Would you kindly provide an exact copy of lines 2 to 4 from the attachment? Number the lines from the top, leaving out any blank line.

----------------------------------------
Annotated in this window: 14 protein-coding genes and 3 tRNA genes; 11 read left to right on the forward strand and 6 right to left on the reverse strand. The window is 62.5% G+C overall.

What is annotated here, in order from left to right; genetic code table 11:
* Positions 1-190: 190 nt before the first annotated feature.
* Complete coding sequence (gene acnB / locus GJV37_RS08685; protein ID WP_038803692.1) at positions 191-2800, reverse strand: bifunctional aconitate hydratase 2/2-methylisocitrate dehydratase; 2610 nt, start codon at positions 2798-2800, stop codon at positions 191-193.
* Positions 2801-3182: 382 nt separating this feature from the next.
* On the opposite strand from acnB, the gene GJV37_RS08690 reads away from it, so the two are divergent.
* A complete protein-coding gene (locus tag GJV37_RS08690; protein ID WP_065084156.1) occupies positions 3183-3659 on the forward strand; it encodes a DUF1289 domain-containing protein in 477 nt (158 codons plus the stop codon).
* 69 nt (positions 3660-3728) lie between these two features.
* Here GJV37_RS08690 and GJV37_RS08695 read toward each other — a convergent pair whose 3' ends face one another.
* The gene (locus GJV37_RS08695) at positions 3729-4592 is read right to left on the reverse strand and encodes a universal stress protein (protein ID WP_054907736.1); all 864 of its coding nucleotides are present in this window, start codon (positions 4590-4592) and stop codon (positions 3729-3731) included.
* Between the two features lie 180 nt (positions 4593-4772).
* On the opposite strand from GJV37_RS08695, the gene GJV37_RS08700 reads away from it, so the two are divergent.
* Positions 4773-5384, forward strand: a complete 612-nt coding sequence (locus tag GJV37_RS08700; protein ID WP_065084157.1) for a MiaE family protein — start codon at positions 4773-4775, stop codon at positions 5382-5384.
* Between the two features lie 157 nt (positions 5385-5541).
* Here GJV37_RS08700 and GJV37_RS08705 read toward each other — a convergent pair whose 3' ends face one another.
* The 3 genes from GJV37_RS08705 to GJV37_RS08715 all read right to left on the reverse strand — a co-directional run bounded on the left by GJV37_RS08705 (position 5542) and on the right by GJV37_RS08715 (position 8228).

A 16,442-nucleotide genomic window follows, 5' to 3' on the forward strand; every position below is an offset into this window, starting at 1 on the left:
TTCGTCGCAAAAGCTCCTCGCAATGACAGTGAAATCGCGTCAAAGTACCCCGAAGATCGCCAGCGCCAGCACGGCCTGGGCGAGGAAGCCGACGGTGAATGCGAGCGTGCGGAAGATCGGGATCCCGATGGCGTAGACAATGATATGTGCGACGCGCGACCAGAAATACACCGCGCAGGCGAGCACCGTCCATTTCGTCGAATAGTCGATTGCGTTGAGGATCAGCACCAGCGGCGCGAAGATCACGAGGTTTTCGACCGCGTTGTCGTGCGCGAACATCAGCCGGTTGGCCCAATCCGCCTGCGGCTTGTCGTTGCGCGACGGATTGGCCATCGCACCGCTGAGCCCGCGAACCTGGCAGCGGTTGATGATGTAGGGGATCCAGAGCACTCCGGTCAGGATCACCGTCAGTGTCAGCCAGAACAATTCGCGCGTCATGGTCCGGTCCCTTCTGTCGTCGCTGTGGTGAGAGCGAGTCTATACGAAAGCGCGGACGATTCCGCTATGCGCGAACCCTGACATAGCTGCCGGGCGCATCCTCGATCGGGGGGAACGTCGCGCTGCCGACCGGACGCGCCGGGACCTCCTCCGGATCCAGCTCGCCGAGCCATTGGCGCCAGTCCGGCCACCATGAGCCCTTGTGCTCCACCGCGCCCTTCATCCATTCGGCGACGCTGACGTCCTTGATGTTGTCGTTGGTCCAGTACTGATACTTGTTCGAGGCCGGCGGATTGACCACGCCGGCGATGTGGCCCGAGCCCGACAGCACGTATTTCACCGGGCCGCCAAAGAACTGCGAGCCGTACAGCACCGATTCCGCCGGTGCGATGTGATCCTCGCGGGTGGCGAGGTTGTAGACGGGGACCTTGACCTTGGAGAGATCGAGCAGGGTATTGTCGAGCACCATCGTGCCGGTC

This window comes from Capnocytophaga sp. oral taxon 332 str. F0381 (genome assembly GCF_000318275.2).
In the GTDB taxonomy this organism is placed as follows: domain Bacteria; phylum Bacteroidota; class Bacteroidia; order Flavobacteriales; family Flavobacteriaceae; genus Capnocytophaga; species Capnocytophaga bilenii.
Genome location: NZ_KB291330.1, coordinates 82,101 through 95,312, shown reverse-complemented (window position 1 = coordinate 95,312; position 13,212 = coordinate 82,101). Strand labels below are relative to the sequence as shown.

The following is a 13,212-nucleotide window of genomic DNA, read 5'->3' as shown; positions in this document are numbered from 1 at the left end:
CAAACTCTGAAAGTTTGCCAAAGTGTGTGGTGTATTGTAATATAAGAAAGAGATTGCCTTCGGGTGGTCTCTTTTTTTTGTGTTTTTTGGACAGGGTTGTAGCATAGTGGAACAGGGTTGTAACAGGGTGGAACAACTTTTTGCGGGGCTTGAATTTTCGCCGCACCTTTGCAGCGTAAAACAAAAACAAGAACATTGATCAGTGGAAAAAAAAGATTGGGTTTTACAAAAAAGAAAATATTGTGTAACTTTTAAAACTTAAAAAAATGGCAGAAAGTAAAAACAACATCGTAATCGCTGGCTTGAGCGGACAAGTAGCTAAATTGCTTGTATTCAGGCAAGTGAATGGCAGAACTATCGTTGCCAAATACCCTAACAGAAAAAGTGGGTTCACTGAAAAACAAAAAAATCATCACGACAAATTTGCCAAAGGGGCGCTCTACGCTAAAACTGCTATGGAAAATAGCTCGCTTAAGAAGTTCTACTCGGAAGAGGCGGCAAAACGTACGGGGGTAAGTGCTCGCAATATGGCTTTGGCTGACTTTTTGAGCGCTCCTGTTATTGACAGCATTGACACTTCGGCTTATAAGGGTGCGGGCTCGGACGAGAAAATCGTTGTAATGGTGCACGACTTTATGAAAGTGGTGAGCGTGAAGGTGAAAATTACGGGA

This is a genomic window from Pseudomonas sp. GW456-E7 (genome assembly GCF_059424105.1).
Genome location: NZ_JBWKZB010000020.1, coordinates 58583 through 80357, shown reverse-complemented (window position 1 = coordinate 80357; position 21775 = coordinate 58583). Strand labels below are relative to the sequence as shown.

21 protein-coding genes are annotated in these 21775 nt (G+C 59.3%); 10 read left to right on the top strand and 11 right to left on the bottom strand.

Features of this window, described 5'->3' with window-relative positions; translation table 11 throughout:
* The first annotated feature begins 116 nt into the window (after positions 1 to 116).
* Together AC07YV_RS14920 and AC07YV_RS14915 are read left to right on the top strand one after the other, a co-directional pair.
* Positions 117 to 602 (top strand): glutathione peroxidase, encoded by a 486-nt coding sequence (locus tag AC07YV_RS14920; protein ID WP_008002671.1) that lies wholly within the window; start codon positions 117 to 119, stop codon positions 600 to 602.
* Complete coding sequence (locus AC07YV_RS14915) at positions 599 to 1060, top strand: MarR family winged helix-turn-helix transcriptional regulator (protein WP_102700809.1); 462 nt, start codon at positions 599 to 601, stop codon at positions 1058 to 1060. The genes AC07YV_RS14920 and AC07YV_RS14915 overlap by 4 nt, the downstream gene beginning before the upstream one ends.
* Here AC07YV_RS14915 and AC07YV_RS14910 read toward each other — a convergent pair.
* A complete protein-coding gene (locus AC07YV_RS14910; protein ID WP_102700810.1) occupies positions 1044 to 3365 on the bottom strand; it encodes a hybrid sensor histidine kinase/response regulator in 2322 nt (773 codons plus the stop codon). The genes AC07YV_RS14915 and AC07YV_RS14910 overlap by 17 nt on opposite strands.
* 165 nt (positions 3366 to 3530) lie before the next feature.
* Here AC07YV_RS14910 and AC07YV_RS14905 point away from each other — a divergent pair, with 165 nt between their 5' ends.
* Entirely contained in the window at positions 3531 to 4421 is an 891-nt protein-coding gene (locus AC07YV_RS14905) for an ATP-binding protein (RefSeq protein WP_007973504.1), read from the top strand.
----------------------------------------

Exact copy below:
What is annotated here, in order from left to right; genetic code table 11:
* Positions 1-190: 190 nt before the first annotated feature.
* Complete coding sequence (gene acnB / locus GJV37_RS08685; protein ID WP_038803692.1) at positions 191-2800, reverse strand: bifunctional aconitate hydratase 2/2-methylisocitrate dehydratase; 2610 nt, start codon at positions 2798-2800, stop codon at positions 191-193.